Enterprise computing has seen its share of disruptive moments that has altered the conventional ways of doing things, thereby ushering a totally new paradigm shift. The CIOs are being challenged all through these shifts to create a definite impact enterprise wide – whether it be user experience or bringing in the much talked about tangible RoI benefits.
While cloud brought in a whole lot of benefits, then other technology concepts redefine the user experience. For instance, Bring Your Own Device (BYOD) is altering the enterprise dynamics in more ways than one, but enabling employees to access the corporate network with their own personal computing products is becoming a growing challenge and the CIO’s bone of contention.
The Balancing Act
Today due to social media and phenomenal developments in seamless ‘on-the-go’ pervasive communication access through broadband, Wi-Fi, and mobile networks have indeed empowered the individuals. The blurring of lines between a desktop and portable computing devices has brought in a new power, performance, and functionality shift.
Reflecting on this, Venkat Iyer, CIO, Wockhardt says, “BYOD (“Mein and Meri Mobile as against Mein and meri tanhayi”) is a phenomenon happening slowly in the Indian market. When I used to work for a broadcast media company earlier, the majority of the employees would be in their 20s and 30s, carrying iPhones and other devices and they wanted corporate mails on their personal devices. However in traditional manufacturing companies, the majority age group would be in 40s and 50s where the company would provide the mobiles/BBs where there is almost no BYOD culture.”
Clearly, BYOD is a new trend and any company with bulk of young population will challenge these archaic IT rules and many CIOs are hence being told to reform to the changing times and in instances like BYOD, they are grappling with one of the biggest inhibitors and challenges: Security. And given this, risk management assumes critical proportions.
A report by Gartner states, “Many new risks emerge when employee-owned devices are used for business purposes: One, corporate data that the organization cannot control in traditional ways is residing on personal devices; and two, employees are using applications that the enterprise did not select, and whose functionality and licensing terms may be inappropriate.”
Policy Driven Approach – The Key
BYOD is seen as disruptive because it is not just seen as an IT issue but is also an added incentive the companies give to the employees. Even some analysts are saying that it might end as one of the HR retention tools. CIOs say that it is definitely welcoming the technology as it marks the shift to a more progressive IT user regime. It gives freedom and broader choice to the employees.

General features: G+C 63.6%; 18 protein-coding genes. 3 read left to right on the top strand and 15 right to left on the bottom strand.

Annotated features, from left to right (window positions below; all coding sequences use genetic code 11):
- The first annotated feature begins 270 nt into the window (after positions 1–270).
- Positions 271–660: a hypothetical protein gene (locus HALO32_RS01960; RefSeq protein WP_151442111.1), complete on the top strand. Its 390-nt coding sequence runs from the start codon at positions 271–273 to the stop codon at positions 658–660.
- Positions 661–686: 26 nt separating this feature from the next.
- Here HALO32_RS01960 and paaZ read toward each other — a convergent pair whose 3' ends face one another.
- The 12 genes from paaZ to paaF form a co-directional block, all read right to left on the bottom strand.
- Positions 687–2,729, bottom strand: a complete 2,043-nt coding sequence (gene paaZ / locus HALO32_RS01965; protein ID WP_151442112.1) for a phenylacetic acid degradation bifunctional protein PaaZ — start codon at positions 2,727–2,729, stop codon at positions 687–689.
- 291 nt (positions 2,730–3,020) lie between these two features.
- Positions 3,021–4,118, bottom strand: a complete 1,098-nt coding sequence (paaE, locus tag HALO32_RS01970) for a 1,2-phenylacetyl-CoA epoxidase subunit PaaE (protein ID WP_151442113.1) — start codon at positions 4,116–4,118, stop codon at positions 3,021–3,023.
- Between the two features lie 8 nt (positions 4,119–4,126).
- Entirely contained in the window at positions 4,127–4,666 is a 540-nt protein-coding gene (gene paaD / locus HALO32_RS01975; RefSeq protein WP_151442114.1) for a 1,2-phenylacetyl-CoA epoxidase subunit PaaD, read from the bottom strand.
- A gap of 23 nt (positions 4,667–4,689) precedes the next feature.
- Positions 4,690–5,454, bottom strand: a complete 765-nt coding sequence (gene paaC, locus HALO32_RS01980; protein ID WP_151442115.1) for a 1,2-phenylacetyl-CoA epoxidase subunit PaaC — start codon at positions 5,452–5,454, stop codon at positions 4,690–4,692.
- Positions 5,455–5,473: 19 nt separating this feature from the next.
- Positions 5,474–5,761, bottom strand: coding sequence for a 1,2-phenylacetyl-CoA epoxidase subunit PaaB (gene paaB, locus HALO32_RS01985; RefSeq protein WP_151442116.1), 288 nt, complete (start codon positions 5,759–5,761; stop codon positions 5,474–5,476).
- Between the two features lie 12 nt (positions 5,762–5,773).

Says Chella Namasivayam, CIO, iGATE Patni, “Yes! BYOD is a happening trend but organizations need to be a bit careful when it comes to security and avoid unnecessary conflicts at the users end. A policy driven approach with clear communication of the security policies of the organization on BYOD will help in addressing the security issues involved in BYOD and tuning the workers towards the organization’s security processes is the key.”
Agrees Venkatesh Natarajan, special director, IT, Ashok Leyland. He says, “BYOD will definitely alter the IT procurement policies and by encouraging employees to bring their own devices will liberate the organization from the elaborate process of buying hardware. While this cannot be enterprise wide, but if a good section of employees brings in their own devices, it does have huge cost savings as well.”
However Natarajan cautions that CIOs need to create a fool-proof security strategy for the whole concept as it cannot take chances on compromising mission critical data. Some of the CIOs have already taken the lead in proactively managing the security issues. At Wockhardt, for instance, Iyer is looking at the BYOD in the field operations where the company has 3,000 plus sales personnel. The application will be on the cloud. The day the person leaves, the application on the device will be wiped out. “Security though is very important but it can be managed proactively with the tools available and with that one can distinctly separate personal vs company data,” says Iyer.
Analysts also echo the CIOs concerns on security. Philippe Winthrop, mobility analyst and founder of the Enterprise Mobility Forum says, “As the adoption of smartphones and tablets continues to grow both at the consumer and enterprise space, mobility is quickly transitioning to the second wave of mobility predicated on applications. The consumerization of enterprise mobility – most visibly manifested by the BYOD trend – has now moved on to the application front.
Organizations are now quickly recognizing the power and value of providing mobile applications to both their employees and their customers. Despite this, many companies are still faced with the challenge of striking the balance between maintaining security and control for IT, while preserving the user-experience of the device for the employee.”
Analysts say that one of the biggest challenges is that enterprises have invested a multitude of resources to create seamless Single Sign-On (SSO) environments within their network walls where applications and PCs share a direct trust relationship. Extending this type of trust to a mobile device has been a challenge due to valid security concerns and simplicity of use. So, clearly CIOs need to put in place a separate security policy that is user friendly so that BYOD adoption will go forward.